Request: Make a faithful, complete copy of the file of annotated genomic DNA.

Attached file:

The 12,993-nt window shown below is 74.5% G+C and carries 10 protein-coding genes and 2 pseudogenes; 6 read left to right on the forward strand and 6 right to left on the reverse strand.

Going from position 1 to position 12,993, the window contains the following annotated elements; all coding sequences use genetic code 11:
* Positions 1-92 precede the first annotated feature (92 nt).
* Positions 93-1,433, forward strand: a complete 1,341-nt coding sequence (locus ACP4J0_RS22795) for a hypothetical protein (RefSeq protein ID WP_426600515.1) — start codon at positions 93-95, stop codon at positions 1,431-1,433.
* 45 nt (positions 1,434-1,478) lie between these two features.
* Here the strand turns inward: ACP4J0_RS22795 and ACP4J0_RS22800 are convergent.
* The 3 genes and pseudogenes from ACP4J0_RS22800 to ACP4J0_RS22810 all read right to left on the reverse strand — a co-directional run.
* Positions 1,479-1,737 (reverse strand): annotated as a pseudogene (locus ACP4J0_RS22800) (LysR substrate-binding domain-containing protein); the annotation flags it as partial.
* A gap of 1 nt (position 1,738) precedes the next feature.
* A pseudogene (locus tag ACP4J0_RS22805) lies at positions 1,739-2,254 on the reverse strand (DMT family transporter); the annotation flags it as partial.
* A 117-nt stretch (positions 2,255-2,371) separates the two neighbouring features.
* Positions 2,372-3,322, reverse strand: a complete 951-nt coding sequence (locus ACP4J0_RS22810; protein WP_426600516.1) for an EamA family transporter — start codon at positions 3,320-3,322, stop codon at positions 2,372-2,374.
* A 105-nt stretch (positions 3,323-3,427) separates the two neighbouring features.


The 12,993-nt window shown below is 74.5% G+C and carries 10 protein-coding genes and 2 pseudogenes; 6 read left to right on the forward strand and 6 right to left on the reverse strand.

Going from position 1 to position 12,993, the window contains the following annotated elements; all coding sequences use genetic code 11:
* Positions 1-92 precede the first annotated feature (92 nt).
* Positions 93-1,433, forward strand: a complete 1,341-nt coding sequence (locus ACP4J0_RS22795) for a hypothetical protein (RefSeq protein ID WP_426600515.1) — start codon at positions 93-95, stop codon at positions 1,431-1,433.
* 45 nt (positions 1,434-1,478) lie between these two features.
* Here the strand turns inward: ACP4J0_RS22795 and ACP4J0_RS22800 are convergent.
* The 3 genes and pseudogenes from ACP4J0_RS22800 to ACP4J0_RS22810 all read right to left on the reverse strand — a co-directional run.
* Positions 1,479-1,737 (reverse strand): annotated as a pseudogene (locus ACP4J0_RS22800) (LysR substrate-binding domain-containing protein); the annotation flags it as partial.
* A gap of 1 nt (position 1,738) precedes the next feature.
* A pseudogene (locus tag ACP4J0_RS22805) lies at positions 1,739-2,254 on the reverse strand (DMT family transporter); the annotation flags it as partial.
* A 117-nt stretch (positions 2,255-2,371) separates the two neighbouring features.
* Positions 2,372-3,322, reverse strand: a complete 951-nt coding sequence (locus ACP4J0_RS22810; protein WP_426600516.1) for an EamA family transporter — start codon at positions 3,320-3,322, stop codon at positions 2,372-2,374.
* A 105-nt stretch (positions 3,323-3,427) separates the two neighbouring features.